Press releases

Household inequalities threaten UK target of Net Zero emissions by 2050

Latest research, published as part of the latest edition of the Legal and General Rebuilding Britain Index (RBI) shows that there is a real risk of less affluent communities being left behind in the transition to clean and green technology at a household level.

20 Oct 2021

Full press release (green)

Full press release (housing)

Full report

  • Latest research from Legal and General shows that households with annual earnings under £20,000 are far slower to adopt green technologies when compared to more affluent households. The UK runs the risk of derailing its Net Zero plans by limiting climate transition only to the better off.
  • Despite a strong willingness among all households to adopt green technologies, affordability is a significant stumbling block. The average UK household has a funding gap of over £4,000 on the installation of solar panels and a nearly £15,000 gap on the installation of a ground source heat pump[1]
  • The Boiler Upgrade Scheme announced this week, which provides households up to £5,000 to install an air source heat pump, still leaves a significant shortfall on households to cover the cost. The research finds that even higher income households are willing to contribute relatively little towards renewable energy home modifications.
  • Filling this funding gap requires a new green partnership approach, which shares the costs of transition between households, local authorities and central government. It also requires bigger thinking that tackles the challenge at a street or community level as opposed to relying on individual households.

To mark the COP26 milestone the latest edition of the RBI provides a special in-depth look not just at the extent to which the UK is building back better, but also how it can look to build back greener. The findings show how higher income households (£40,000+ per annum) are far more likely to have a renewable energy source installed in their home (20%), drive an electric vehicle (18%) and have a smart meter in their home (53%) compared to households with an annual income of under £20,000 (8%, 4% and 44% respectively).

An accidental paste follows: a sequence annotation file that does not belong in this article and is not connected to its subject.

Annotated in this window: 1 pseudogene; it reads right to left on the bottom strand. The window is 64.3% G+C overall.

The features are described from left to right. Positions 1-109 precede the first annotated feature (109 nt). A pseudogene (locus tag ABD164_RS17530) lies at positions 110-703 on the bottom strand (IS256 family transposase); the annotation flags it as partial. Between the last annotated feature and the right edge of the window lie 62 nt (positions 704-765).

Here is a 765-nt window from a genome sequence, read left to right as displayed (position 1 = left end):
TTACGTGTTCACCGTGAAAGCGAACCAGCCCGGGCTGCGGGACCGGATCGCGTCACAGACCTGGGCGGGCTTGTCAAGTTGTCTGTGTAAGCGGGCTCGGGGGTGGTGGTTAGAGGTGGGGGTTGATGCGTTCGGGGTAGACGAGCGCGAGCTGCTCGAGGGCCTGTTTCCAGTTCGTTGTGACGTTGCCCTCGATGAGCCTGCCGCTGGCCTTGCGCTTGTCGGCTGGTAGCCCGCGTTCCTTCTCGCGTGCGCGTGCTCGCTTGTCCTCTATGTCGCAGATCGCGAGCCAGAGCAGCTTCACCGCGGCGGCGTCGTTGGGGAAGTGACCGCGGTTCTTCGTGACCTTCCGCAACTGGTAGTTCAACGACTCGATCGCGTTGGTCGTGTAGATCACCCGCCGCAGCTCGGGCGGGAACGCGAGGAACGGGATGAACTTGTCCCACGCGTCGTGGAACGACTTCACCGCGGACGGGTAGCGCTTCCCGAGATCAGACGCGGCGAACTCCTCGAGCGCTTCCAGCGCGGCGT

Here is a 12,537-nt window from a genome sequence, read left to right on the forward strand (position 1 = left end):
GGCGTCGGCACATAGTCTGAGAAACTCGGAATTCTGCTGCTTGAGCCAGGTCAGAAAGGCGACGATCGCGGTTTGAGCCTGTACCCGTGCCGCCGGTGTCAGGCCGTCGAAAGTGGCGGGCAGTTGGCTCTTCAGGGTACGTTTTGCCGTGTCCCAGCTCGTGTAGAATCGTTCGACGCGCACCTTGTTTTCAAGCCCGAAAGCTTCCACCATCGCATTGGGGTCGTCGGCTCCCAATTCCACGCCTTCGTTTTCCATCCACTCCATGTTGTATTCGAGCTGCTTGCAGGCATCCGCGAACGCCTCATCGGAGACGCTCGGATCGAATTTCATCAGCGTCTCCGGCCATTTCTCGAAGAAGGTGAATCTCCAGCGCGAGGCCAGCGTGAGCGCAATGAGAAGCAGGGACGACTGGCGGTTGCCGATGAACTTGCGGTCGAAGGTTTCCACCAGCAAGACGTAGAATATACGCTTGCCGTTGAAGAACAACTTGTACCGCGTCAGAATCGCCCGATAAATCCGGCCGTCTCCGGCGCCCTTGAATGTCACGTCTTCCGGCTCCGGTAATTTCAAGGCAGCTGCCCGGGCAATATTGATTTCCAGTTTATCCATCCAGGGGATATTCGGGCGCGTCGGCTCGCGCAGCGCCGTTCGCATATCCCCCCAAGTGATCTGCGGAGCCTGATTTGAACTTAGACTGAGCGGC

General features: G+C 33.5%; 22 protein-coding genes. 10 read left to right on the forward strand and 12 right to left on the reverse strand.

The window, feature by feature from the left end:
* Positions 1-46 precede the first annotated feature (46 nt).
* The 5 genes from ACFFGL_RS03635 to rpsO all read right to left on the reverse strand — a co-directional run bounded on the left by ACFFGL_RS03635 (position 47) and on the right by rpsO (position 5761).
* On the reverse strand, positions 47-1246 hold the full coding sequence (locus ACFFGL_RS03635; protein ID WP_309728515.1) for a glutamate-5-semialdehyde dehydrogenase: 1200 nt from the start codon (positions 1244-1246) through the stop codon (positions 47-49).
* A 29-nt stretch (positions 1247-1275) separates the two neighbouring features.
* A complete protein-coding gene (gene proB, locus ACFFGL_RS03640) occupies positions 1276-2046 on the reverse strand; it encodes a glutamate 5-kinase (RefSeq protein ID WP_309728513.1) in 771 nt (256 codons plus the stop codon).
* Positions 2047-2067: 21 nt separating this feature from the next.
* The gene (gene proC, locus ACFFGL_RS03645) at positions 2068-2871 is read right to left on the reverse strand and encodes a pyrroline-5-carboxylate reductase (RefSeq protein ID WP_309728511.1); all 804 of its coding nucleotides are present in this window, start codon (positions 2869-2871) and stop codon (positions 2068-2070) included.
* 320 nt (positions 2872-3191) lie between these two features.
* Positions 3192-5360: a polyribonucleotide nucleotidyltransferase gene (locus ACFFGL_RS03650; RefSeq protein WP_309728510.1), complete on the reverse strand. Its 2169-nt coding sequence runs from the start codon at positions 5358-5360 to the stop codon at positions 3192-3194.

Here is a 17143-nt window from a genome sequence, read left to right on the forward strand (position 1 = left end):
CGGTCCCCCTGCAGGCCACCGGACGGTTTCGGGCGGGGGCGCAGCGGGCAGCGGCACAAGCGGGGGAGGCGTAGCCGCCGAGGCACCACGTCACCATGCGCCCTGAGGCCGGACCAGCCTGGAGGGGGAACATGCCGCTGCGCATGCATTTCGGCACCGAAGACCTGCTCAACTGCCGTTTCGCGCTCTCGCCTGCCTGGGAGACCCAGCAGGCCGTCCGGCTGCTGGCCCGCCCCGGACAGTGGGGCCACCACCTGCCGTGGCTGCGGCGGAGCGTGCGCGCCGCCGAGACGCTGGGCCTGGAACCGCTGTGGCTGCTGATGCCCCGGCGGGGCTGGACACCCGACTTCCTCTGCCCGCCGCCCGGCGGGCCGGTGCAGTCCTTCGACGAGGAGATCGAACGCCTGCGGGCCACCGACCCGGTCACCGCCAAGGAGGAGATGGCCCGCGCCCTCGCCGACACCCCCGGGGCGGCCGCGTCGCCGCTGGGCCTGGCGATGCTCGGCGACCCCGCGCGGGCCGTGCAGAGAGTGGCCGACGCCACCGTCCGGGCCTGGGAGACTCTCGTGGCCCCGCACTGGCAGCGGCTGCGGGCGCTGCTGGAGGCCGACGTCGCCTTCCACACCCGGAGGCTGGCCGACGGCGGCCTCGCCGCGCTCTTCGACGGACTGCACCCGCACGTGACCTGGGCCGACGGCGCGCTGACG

The research shows that UK consumers are particularly open to making green modifications to their home – with 52% very or fairly willing to install a solar panel and 54% willing to install a ground source heat pump. However, the financial realities of such modifications are a significant barrier to adoption – with consumers only willing or able to contribute around 13% of the costs associated with installing a solar panel and 10% of the costs of installing a ground source heat pump.

The highest income households (£80,000+ per annum) are willing to contribute 16% of the overall cost towards a ground source heat pump, falling to only 6% among those under £20,000. With the government targeting an additional 600,000 heat pumps every year by 2028 it is clear that onus will be on government to facilitate these installations. The findings imply that the BUS – offering funding of up to 50% towards the costs of an air source heat pump (assuming average costs of £10,000) – will not go far enough in encouraging take up, particularly among lower income households.

For the latest report, L&G developed a special Greener Communities Index, based on outcomes measures (including CO2 per capita and renewable energy generation per household), local sentiment (air quality, availability of green public spaces and availability of EV charging points) and consumer behaviours (home energy efficiency, smart meter ownership and renewable energy installation in the home).

The index highlights that while less densely populated areas such as the South-West of England and Wales may be predisposed to perform better on measures such as air quality and access to public green space, they are at greater risk of being left behind in terms of investment into EV charging points and installation of renewable energy sources.